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Study Links Non-stick Cookware to Thyroid Illnesses

By Kristie Turck •  Published 01/22/10 •  2 min read

Last updated on August 20th, 2022 at 12:32 am

This is not shocking news to me.  We wrote about safer cookware last year and the EWG has been hemming and hawing over PFOA‘s for years.  A new study, done by British researchers found that people with high levels of the chemical perfluorooctanoic acid (PFOA) in their blood have higher rates of thyroid diseases — conditions that affect the body’s metabolism.

What are PFOA‘s?

Perfluorooctanoic Acid (referred to as PFOA) is a chemical that is impervious to heat and acid, which is the main compound used in non-stick surfaces.  It is commonly known as Teflon which is brand name.  This chemical can also be found in coated papers and fabrics.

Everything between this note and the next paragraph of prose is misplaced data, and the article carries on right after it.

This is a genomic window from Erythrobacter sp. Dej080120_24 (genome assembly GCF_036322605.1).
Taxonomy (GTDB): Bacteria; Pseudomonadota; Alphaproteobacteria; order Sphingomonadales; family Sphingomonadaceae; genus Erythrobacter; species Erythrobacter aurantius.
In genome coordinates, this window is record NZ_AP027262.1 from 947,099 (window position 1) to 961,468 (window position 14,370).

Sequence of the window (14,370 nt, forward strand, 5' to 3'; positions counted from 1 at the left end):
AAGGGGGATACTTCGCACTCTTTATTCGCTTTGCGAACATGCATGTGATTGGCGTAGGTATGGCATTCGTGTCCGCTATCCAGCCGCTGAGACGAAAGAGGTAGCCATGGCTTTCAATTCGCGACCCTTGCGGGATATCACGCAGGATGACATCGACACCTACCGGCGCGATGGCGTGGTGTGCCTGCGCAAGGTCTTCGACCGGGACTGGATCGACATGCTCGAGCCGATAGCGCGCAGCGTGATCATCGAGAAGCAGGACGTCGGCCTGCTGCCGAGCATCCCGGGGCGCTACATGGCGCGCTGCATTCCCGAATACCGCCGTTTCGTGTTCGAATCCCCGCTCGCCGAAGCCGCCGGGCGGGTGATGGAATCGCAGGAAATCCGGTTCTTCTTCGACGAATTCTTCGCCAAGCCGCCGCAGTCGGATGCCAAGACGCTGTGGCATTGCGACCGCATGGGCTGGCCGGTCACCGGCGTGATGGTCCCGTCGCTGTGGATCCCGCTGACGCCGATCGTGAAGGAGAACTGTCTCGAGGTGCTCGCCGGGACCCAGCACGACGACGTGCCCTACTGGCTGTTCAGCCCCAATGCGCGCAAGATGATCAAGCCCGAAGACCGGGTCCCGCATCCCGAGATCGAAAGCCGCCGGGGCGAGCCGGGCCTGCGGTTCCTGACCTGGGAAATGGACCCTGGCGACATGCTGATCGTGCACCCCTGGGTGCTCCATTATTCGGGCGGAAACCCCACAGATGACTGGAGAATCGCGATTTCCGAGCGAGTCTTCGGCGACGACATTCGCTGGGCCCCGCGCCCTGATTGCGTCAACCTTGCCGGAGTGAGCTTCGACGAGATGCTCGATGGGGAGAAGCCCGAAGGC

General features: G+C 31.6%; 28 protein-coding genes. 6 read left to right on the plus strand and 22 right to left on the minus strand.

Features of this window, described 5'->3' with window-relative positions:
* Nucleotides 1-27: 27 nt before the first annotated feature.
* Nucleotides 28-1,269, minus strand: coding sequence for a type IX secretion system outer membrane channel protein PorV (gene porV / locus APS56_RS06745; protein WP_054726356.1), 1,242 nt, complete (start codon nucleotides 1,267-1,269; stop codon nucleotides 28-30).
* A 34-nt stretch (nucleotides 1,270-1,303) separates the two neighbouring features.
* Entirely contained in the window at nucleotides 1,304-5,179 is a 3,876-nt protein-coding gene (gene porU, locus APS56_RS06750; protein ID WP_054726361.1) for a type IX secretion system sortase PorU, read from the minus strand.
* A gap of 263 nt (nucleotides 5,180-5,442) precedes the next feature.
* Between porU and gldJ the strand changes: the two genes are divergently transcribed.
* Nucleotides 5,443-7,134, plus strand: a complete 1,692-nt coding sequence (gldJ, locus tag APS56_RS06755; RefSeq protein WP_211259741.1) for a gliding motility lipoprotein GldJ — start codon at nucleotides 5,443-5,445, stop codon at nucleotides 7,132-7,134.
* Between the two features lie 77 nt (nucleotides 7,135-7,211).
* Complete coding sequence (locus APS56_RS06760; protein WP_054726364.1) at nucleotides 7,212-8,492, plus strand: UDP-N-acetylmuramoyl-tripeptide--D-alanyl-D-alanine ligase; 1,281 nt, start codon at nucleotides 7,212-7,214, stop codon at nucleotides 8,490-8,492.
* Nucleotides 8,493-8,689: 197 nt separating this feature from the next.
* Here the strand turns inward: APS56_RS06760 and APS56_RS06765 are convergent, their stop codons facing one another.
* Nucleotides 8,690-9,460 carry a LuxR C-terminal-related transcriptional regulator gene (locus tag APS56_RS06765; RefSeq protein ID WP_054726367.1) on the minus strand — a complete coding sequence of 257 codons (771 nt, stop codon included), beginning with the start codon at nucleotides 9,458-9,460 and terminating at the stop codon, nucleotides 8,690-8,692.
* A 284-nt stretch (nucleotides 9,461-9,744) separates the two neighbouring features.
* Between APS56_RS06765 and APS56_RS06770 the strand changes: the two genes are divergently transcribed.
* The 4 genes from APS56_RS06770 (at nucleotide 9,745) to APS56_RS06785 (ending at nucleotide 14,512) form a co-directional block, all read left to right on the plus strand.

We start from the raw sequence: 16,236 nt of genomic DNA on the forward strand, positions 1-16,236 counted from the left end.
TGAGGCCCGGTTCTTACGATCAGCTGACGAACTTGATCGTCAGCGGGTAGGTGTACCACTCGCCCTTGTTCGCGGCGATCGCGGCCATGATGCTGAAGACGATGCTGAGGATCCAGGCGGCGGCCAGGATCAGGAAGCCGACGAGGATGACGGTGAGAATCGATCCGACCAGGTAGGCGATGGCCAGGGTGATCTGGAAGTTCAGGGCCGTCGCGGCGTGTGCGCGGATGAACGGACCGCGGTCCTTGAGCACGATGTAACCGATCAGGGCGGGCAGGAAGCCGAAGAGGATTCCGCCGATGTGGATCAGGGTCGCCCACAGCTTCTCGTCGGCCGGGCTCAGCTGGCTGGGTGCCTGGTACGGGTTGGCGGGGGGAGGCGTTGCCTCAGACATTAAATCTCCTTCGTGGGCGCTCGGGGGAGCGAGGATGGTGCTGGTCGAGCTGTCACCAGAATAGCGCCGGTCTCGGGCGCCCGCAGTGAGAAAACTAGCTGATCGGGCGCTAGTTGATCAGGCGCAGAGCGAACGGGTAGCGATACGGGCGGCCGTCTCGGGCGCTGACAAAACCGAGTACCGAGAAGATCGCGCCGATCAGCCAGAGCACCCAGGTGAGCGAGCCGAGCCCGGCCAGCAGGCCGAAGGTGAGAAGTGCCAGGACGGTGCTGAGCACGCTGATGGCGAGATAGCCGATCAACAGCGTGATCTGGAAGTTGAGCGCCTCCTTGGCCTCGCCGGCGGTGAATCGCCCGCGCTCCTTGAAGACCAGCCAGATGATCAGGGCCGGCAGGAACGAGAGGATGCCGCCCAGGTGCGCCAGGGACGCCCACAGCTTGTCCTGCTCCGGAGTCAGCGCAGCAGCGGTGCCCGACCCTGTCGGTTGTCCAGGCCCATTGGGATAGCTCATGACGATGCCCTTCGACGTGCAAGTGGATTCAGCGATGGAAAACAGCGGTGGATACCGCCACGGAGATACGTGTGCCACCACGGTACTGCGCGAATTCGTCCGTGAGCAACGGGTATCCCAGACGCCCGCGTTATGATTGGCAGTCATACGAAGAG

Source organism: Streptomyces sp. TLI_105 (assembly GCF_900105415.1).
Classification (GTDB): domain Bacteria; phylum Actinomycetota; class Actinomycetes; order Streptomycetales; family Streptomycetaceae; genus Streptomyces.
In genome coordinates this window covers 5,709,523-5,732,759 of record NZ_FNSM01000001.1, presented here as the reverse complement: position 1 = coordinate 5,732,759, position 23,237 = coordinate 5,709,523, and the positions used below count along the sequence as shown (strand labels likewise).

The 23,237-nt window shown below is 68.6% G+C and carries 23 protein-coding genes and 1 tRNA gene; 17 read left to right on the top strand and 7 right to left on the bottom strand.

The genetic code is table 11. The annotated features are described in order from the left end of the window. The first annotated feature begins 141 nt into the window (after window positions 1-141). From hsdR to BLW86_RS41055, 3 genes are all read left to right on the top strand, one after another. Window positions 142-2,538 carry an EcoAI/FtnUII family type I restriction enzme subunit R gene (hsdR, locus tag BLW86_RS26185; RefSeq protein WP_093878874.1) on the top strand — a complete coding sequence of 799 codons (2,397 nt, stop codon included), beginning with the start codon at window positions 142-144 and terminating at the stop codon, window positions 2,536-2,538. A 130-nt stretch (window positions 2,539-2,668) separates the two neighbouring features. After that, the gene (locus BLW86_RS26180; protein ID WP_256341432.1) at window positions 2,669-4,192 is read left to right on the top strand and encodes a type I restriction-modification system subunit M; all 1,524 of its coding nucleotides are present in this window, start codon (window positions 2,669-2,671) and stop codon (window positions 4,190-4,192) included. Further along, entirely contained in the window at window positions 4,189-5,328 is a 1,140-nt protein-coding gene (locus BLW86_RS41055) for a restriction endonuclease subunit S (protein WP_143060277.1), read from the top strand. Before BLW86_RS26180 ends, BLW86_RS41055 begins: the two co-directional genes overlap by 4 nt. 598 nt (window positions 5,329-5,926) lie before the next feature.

The British researchers looked at 3966 American adults aged 20 and above whose blood serum was sampled between 1999 and 2006 for PFOA. They found that those with the highest PFOA concentrations (above 5.7 nanograms per milliliter) were more than twice as likely to report current thyroid disease than individuals with the lowest levels (below 4.0ng/ml).

How Can I Avoid PFOA?

  1. Choose safer cookware.  Cast iron and plain ol’ stainless cookware are safer bets too.
  2. Avoid certain brand names. Teflon, Zonyl, Stainmaster, Staindefender, Silverstone, and Scotchgard are a few of the brands that contain or produce the chemicals in question.

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